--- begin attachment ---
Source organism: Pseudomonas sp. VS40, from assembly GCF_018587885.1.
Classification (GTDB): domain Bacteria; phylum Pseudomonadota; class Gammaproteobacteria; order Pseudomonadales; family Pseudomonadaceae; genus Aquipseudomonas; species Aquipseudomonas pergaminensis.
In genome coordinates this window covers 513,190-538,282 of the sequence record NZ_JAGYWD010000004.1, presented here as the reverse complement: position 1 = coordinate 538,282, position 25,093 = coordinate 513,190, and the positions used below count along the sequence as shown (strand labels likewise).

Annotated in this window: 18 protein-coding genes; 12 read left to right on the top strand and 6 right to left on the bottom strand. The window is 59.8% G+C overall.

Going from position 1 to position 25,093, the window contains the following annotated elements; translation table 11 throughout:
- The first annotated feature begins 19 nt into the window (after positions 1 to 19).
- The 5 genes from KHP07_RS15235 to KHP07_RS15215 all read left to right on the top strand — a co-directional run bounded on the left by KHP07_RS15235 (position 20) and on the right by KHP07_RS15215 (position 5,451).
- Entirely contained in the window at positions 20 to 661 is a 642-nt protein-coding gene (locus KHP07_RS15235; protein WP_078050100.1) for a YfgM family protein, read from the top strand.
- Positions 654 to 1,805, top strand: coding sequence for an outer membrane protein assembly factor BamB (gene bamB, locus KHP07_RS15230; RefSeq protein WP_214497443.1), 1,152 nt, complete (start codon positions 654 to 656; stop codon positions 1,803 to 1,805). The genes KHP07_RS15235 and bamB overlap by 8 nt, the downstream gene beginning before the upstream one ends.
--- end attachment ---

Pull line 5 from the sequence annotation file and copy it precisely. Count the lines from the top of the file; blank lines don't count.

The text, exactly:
Going from position 1 to position 25,093, the window contains the following annotated elements; translation table 11 throughout: